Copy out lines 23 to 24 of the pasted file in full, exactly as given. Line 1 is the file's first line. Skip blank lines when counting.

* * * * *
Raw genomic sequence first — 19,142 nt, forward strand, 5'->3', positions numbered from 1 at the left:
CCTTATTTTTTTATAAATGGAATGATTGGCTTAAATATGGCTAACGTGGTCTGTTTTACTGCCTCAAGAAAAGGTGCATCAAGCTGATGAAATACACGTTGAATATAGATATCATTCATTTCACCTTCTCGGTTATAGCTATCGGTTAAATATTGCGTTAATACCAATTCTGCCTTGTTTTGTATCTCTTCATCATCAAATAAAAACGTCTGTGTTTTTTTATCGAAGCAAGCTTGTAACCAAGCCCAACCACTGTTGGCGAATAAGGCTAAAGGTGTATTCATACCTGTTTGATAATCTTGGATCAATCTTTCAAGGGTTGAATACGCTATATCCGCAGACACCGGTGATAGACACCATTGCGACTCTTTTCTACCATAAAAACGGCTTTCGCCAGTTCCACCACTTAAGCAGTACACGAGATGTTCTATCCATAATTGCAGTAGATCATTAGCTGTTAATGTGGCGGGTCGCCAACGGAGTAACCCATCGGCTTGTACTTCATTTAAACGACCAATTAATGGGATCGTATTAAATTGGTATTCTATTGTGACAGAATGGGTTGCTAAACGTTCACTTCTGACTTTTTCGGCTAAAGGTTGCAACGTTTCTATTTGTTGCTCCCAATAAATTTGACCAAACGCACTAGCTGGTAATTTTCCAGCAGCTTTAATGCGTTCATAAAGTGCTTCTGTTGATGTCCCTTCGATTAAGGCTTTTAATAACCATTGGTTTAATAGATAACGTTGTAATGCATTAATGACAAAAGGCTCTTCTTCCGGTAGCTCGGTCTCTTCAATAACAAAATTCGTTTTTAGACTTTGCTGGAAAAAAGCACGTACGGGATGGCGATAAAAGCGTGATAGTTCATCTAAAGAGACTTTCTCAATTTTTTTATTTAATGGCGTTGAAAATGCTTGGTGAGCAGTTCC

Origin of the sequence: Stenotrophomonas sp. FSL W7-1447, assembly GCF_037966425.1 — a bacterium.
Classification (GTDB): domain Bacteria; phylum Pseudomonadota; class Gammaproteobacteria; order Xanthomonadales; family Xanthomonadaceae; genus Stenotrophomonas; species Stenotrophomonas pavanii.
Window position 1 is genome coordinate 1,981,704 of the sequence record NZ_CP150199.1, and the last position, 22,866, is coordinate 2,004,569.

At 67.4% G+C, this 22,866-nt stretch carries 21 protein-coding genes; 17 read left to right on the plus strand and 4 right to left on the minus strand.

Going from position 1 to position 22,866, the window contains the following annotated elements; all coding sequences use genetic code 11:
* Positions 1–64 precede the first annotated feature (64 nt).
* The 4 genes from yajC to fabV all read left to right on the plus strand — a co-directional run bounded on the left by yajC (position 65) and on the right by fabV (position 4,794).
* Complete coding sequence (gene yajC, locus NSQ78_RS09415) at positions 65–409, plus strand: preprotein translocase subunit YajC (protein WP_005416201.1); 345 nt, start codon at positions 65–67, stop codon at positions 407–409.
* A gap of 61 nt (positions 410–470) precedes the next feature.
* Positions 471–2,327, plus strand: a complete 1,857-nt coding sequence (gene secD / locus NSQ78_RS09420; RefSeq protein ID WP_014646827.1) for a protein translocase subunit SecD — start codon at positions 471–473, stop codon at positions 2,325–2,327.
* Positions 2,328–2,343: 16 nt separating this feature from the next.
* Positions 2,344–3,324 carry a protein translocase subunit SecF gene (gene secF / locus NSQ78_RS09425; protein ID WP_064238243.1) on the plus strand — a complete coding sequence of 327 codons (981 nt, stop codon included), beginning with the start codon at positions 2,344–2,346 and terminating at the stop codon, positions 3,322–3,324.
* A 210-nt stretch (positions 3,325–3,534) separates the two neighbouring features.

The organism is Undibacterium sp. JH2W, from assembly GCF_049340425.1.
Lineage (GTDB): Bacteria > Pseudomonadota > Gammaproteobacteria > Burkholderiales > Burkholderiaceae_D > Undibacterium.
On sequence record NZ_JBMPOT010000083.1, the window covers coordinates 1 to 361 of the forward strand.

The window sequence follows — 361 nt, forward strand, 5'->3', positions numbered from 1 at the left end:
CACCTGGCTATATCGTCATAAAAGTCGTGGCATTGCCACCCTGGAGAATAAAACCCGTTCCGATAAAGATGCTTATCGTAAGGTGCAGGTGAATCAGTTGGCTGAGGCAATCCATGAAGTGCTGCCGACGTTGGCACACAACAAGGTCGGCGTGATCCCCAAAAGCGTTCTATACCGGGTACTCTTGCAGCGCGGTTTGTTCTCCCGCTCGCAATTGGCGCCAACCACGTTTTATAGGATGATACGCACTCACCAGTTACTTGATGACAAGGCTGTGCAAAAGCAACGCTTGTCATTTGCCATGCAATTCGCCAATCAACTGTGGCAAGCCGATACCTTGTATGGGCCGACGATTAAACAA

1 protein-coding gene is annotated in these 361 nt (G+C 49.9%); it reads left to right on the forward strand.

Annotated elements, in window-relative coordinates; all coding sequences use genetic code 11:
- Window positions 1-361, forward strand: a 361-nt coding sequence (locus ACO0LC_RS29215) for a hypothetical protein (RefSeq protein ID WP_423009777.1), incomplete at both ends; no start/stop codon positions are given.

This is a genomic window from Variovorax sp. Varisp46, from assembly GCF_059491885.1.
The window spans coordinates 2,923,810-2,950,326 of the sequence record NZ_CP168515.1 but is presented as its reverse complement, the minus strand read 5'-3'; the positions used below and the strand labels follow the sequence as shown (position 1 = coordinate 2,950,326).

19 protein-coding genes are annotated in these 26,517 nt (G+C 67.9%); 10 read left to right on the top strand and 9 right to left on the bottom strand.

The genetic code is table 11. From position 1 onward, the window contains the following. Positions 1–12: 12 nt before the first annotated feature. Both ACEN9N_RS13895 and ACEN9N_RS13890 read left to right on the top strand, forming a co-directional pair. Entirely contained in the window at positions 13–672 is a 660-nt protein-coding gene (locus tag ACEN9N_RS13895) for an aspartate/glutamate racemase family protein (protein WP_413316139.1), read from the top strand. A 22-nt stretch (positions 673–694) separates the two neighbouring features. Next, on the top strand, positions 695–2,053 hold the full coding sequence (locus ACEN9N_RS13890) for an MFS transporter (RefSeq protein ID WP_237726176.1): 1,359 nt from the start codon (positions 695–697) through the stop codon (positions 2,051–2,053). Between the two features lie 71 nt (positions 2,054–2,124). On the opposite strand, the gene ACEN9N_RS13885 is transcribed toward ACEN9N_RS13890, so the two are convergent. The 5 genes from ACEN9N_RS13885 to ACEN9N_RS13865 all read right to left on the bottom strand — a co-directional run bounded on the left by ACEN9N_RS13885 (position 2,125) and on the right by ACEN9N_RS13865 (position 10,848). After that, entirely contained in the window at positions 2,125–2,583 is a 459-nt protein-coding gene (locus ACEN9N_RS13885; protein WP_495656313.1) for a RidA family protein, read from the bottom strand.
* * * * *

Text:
- Window positions 1-361, forward strand: a 361-nt coding sequence (locus ACO0LC_RS29215) for a hypothetical protein (RefSeq protein ID WP_423009777.1), incomplete at both ends; no start/stop codon positions are given.

This is a genomic window from Variovorax sp. Varisp46, from assembly GCF_059491885.1.